Did your occupations, place of work, martial status, age, address, conviction record (speeding tickets etc) change?
- Some companies include discounts for lower commutes to work (or no commute) There are also charges for change of use of vehicle, for example if you used to only use it to commute to work, then suddenly are now using it for occasional business to visit clients, etc. an adjustment may be necessary. Find out what the reason of the change is, maybe you can deduct business use from your company, or expense it from your work. There may be an option.
- Some companies offer discounts for occupation, for the employer you work for (group rates) or for having a university degree - if you qualify make sure that discount stays on your rating. If you change employer sometimes it can effect your rate.
- If you are under 30, some companies offer discounts if you are married, which bring you to the same rating as someone over 30 . Some companies also offer age discounts as you get older, or retiree discounts. Make sure you get every discount you are eligible for.
- Address, outlined in my point above.
- Conviction record- if you have many speeding tickets or traffic violations, it is an indicator of the type of driver you might be. Multiple infractions can lead to drastic surcharges on a policy. So nothing else may have changed, but with a high infraction rate, your price could potentially increase significantly. You would also, in addition, potentially lose discounts for being "conviction free" - offered by some insurers.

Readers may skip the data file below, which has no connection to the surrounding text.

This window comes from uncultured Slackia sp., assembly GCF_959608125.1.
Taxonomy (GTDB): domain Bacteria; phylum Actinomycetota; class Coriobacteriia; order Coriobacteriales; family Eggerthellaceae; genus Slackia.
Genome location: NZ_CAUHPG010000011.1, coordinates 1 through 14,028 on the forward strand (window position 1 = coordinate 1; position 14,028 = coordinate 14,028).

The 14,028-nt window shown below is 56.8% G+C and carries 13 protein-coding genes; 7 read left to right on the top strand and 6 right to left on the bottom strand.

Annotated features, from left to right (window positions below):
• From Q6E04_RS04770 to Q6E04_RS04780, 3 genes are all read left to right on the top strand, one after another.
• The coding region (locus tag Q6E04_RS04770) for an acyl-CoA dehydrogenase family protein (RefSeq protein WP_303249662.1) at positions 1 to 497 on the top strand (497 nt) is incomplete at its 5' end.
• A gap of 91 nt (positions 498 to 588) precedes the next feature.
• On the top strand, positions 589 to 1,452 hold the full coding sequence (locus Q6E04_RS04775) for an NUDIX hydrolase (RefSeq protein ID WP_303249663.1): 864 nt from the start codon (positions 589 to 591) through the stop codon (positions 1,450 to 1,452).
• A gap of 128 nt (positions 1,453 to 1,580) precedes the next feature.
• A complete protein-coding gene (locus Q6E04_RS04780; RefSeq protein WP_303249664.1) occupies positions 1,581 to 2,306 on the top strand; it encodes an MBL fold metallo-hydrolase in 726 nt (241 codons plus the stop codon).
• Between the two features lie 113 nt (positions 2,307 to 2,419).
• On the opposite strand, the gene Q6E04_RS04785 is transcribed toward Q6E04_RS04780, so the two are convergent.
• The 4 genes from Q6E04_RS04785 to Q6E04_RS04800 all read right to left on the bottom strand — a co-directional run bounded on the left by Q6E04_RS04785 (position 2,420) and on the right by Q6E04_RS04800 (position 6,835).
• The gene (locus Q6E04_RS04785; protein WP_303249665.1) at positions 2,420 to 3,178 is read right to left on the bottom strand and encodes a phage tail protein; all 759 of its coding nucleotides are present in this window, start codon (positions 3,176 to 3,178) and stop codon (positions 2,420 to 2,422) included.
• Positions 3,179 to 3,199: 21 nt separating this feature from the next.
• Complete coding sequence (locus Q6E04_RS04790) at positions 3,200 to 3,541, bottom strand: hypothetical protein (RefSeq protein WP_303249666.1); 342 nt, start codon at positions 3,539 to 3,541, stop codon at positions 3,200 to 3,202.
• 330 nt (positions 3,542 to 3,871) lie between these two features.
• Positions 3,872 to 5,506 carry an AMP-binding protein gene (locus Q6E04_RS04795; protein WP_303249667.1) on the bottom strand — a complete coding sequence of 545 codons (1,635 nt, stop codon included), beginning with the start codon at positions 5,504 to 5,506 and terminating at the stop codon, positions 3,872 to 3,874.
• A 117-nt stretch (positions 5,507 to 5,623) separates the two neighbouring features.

Did you add a new driver to the policy?
- Second or third drivers on one car can impact the rate.
- Young drivers can impact the rates, various insurance companies charge different rates for young drivers. In cases where you have added a young driver, it is worth shopping around because some companies have special considerations which will save you money, where others do not. When your circumstance changes, it is worth asking your representative if the company you are with has favorable policies regarding young drivers.
- Added tip: If you had a young driver and they are away at College, ask your insurer if they have a "student away at school discount" and what the conditions are. This can often cut the cost in half.
You may have had no accidents, but did you have claims?
In our minds, accidents usually involve collisions with something, however there are other reasons besides collisions that insurance companies pay out in claims. A lot of times people forget about these small incidents, but they are still claims paid by the insurer, and may still effect your rate. Besides accidents, did you make other claims for example windshield, or vandalism?